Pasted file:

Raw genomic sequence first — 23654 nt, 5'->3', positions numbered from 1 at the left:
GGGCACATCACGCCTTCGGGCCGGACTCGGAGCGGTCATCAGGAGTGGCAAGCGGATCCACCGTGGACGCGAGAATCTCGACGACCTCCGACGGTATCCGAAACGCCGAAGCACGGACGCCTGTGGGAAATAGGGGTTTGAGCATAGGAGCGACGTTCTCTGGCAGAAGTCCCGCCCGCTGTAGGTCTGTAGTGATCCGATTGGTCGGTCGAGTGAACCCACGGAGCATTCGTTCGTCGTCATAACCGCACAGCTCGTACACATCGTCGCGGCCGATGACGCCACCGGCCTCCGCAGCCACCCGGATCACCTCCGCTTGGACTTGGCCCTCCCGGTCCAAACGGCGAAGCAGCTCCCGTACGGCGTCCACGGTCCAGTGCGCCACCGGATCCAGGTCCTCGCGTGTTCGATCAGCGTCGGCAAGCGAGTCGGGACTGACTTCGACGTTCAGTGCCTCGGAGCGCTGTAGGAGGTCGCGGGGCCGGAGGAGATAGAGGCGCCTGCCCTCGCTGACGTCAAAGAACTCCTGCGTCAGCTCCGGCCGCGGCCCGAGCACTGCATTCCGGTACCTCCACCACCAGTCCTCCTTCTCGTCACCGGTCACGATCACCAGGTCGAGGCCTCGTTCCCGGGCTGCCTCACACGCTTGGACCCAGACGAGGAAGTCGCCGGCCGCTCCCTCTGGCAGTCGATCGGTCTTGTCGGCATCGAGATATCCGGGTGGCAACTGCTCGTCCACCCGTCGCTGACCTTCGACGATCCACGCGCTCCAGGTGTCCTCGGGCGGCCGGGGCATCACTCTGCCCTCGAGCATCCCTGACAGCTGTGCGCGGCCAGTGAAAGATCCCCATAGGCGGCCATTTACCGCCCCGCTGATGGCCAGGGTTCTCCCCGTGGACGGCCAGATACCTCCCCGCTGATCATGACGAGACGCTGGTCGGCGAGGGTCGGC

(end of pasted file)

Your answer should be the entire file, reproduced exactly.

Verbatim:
Raw genomic sequence first — 23654 nt, 5'->3', positions numbered from 1 at the left:
GGGCACATCACGCCTTCGGGCCGGACTCGGAGCGGTCATCAGGAGTGGCAAGCGGATCCACCGTGGACGCGAGAATCTCGACGACCTCCGACGGTATCCGAAACGCCGAAGCACGGACGCCTGTGGGAAATAGGGGTTTGAGCATAGGAGCGACGTTCTCTGGCAGAAGTCCCGCCCGCTGTAGGTCTGTAGTGATCCGATTGGTCGGTCGAGTGAACCCACGGAGCATTCGTTCGTCGTCATAACCGCACAGCTCGTACACATCGTCGCGGCCGATGACGCCACCGGCCTCCGCAGCCACCCGGATCACCTCCGCTTGGACTTGGCCCTCCCGGTCCAAACGGCGAAGCAGCTCCCGTACGGCGTCCACGGTCCAGTGCGCCACCGGATCCAGGTCCTCGCGTGTTCGATCAGCGTCGGCAAGCGAGTCGGGACTGACTTCGACGTTCAGTGCCTCGGAGCGCTGTAGGAGGTCGCGGGGCCGGAGGAGATAGAGGCGCCTGCCCTCGCTGACGTCAAAGAACTCCTGCGTCAGCTCCGGCCGCGGCCCGAGCACTGCATTCCGGTACCTCCACCACCAGTCCTCCTTCTCGTCACCGGTCACGATCACCAGGTCGAGGCCTCGTTCCCGGGCTGCCTCACACGCTTGGACCCAGACGAGGAAGTCGCCGGCCGCTCCCTCTGGCAGTCGATCGGTCTTGTCGGCATCGAGATATCCGGGTGGCAACTGCTCGTCCACCCGTCGCTGACCTTCGACGATCCACGCGCTCCAGGTGTCCTCGGGCGGCCGGGGCATCACTCTGCCCTCGAGCATCCCTGACAGCTGTGCGCGGCCAGTGAAAGATCCCCATAGGCGGCCATTTACCGCCCCGCTGATGGCCAGGGTTCTCCCCGTGGACGGCCAGATACCTCCCCGCTGATCATGACGAGACGCTGGTCGGCGAGGGTCGGC